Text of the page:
It should surprise no one to learn that Elon Musk, a master of promotion, is capturing worldwide media attention Friday for Tesla’s selection as the winning bidder for a project to install “the world’s largest grid-scale battery” in South Australia.
It also shouldn’t come as a surprise to anyone who pays attention to claims made by promoters that the details are not as exciting as the headlines and are substantially more difficult to discern.
Where Did The Story Begin?
Four months ago, during a crisis in which South Australia’s wind-heavy power grid repeatedly failed to deliver, Lyndon Rive, the head of Tesla’s energy products division, bragged that his company could provide a quick fix to the Australian state’s power supply problems.
South Australian grid operators had indicated that their system woes could be alleviated by adding fast reacting electricity storage capable of providing 100 MW for somewhere between one and three hours. Supposedly, that amount of stored electricity would be sufficient to smooth out fluctuations produced by variations in wind speed.
Stating the obvious, there is a factor of 3 difference in size between a 100 MWhr battery and a 300 MWhr battery. However, Rive seemed to indicate during an interview with the Australian Financial Review that Tesla was interested in supplying the high end of the range.
“We don’t have 300MWh sitting there ready to go but I’ll make sure there are,” Mr. Rive said.
Rive’s confidence in his company’s ability to deliver was supported by the recent opening of Tesla’s famous battery production facility, the massive GigaFactory 1, near Sparks, Nevada. It was reinforced by the fact that Tesla had recently installed a 20 MW, 80 MWhr battery in Southern California.
That project was completed in less than three months. It was part of Southern California Edison’s response to electricity reliability concerns associated with the loss of local natural gas storage as a result of large, difficult to stop leak at the Aliso Canyon storage facility.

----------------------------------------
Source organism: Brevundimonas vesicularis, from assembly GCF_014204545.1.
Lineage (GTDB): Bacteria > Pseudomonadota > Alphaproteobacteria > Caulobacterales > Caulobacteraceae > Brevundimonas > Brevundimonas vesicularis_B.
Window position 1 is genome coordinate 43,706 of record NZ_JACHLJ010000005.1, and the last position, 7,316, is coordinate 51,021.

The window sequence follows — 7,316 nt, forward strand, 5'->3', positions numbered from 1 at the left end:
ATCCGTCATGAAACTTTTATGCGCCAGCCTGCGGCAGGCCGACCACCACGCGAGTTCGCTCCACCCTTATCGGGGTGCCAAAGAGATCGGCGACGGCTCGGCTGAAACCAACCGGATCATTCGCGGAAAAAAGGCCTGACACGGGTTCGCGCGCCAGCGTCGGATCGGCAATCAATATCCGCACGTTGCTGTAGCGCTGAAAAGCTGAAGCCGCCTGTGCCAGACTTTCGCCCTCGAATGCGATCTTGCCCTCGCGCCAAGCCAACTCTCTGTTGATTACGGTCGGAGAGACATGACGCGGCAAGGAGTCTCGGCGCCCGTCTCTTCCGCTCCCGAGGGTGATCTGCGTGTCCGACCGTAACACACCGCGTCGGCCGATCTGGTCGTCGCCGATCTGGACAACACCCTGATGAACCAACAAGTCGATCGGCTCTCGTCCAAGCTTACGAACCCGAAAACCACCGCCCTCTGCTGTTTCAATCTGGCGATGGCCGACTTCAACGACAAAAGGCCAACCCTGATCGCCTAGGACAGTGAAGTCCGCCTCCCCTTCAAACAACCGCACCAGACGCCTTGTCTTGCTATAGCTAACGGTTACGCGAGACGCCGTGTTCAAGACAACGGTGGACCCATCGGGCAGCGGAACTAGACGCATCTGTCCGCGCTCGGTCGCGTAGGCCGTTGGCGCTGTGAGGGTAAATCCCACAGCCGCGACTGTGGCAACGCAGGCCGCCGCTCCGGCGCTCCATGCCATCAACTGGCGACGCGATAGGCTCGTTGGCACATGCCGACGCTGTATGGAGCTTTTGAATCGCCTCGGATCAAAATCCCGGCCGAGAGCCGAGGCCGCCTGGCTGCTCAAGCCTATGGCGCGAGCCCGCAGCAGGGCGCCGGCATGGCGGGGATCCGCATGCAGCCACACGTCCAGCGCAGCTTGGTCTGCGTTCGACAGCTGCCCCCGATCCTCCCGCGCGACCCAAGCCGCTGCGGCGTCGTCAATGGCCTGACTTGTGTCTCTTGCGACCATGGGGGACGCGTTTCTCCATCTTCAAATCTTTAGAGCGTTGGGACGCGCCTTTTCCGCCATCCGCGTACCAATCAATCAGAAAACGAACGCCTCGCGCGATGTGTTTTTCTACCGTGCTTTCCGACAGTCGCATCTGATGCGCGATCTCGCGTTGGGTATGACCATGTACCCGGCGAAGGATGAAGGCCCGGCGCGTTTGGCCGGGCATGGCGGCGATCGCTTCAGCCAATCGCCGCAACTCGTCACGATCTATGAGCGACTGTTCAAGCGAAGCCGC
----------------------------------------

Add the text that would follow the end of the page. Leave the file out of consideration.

Unsurprisingly, there was some skepticism among observers about Tesla’s ability to deliver a system with five times the power rating and more than three times the storage capacity in the same period of time to a location approximately 8,000 miles farther from the company’s Nevada production facility than Southern California.
Rive has an established history of making visionary claims, but his record of delivery on those promises isn’t spotless. Before Tesla purchased the financially struggling SolarCity in August 2016, Lyndon Rive had been its CEO for 10 years. He and his brother co-founded the company with financial backing from their cousin, Elon Musk.
Musk stoked intense interest in Tesla’s desire to help South Australia – while generating publicity for its new line of grid-connected batteries – by publicly standing behind his cousin’s offer. The real attention-getter was the payoff if their company fails to meet the deadline – Musk promised that the system will be free if it is not operational within 100 days after the contract has been signed.
Tesla will get the system installed and working 100 days from contract signature or it is free. That serious enough for you?
— Elon Musk (@elonmusk) March 10, 2017
How Much Power Will A Fully Charged Battery Return To Grid? How Much Energy Will It Store?